Monitoring Network Design, James V. Zidek and Dale L. Zimmerman
    Non-Gaussian and Nonparametric Models for Continuous Spatial Data, Mark F.J. Steel and Montserrat Fuentes

    Discrete Spatial Variation
    Discrete Spatial Variation, Håvard Rue and Leonard Held
    Conditional and Intrinsic Autoregressions, Leonhard Held and Håvard Rue
    Disease Mapping, Lance Waller and Brad Carlin
    Spatial Econometrics, R. Kelley Pace and James LeSage

    Spatial Point Patterns
    Spatial Point Process Theory, Marie-Colette van Lieshout
    Spatial Point Process Models, Valerie Isham
    Nonparametric Methods, Peter J. Diggle
    Parametric Methods, Jesper Møller
    Modeling Strategies, Adrian Baddeley
    Multivariate and Marked Point Processes, Adrian Baddeley
    Point Process Models and Methods in Spatial Epidemiology, Lance Waller

    Spatio-Temporal Processes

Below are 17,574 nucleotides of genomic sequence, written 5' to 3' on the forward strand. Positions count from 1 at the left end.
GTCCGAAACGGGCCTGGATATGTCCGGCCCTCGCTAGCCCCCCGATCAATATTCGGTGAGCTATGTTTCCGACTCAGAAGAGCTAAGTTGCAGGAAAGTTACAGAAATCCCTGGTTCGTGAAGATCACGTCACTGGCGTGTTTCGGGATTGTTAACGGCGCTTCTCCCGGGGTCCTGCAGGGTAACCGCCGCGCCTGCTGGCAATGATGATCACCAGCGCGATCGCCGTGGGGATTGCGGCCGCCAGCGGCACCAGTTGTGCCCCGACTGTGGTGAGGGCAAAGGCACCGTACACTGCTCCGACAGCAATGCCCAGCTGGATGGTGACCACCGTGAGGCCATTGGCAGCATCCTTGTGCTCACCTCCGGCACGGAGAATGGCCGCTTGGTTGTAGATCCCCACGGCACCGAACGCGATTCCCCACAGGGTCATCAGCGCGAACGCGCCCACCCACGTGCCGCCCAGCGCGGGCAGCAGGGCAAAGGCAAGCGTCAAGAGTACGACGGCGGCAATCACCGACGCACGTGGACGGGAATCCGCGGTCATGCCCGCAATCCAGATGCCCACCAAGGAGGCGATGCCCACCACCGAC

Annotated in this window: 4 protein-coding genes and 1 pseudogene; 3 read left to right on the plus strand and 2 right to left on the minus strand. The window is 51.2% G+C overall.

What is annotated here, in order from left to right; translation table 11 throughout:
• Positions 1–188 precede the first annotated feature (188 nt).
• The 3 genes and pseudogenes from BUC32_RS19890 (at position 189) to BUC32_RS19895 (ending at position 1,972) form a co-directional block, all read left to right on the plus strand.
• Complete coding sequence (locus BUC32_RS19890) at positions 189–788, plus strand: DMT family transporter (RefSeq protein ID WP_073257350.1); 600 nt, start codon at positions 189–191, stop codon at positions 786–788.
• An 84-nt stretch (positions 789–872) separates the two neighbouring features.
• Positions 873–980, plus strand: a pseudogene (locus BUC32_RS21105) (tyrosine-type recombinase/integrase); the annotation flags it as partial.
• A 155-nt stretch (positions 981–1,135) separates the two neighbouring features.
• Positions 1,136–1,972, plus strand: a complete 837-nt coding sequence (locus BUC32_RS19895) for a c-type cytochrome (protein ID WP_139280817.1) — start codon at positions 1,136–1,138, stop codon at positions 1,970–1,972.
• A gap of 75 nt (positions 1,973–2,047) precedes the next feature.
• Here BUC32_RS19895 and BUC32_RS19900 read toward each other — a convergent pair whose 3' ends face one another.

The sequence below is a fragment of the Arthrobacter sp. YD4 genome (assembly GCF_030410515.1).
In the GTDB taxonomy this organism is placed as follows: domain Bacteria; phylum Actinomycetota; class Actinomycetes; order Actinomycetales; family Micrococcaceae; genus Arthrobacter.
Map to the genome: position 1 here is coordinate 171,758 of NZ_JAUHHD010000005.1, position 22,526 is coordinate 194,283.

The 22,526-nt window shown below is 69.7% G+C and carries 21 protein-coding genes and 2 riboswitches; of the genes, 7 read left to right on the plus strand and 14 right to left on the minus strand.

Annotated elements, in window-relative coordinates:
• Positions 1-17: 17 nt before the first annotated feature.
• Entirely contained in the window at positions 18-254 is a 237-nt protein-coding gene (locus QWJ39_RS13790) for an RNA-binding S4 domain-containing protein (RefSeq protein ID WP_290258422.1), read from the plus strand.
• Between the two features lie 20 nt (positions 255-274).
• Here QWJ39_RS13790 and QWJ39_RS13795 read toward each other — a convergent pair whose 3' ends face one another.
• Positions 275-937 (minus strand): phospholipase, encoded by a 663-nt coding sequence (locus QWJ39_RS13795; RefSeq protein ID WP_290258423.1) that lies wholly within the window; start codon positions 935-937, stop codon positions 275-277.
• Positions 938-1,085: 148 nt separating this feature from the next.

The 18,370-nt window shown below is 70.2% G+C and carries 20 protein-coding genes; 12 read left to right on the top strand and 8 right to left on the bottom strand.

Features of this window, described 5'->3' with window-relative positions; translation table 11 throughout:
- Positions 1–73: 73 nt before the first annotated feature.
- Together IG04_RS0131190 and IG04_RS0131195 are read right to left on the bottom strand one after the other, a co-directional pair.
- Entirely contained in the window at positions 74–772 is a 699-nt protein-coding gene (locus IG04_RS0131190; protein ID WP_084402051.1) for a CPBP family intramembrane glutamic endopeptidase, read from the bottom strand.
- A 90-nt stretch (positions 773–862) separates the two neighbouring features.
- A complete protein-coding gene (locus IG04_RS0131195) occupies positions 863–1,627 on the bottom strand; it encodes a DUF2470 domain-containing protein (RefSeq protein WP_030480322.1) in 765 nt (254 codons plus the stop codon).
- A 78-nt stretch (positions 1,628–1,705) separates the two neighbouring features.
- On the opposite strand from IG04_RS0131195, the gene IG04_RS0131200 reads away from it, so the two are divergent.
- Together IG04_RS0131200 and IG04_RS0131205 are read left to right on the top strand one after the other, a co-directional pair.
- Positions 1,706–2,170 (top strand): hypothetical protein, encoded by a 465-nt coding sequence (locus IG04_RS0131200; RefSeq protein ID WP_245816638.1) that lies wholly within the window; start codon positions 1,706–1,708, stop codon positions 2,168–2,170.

Continuous Parameter Spatio-Temporal Processes, Tilmann Gneiting and Peter Guttorp
    Dynamic Spatial Models Including Spatial Time Series, Dani Gamerman
    Spatio-Temporal Point Processes, Peter J. Diggle and Edith Gabriel
    Modeling Spatial Trajectories, David R. Brillinger
    Data Assimilation, Douglas W. Nychka and Jeffrey L. Anderson

    Additional Topics
    Multivariate Spatial Process Models, Alan E. Gelfand and Sudipto Banerjee
    Misaligned Spatial Data: The Change of Support Problem, Alan E. Gelfand
    Spatial Aggregation and the Ecological Fallacy, Jonathan Wakefield and Hilary Lyons
    Spatial Gradients and Wombling, Sudipto Banerjee



    Alan E. Gelfand, Department of Statistical Science, Duke University, Durham, North Carolina, USA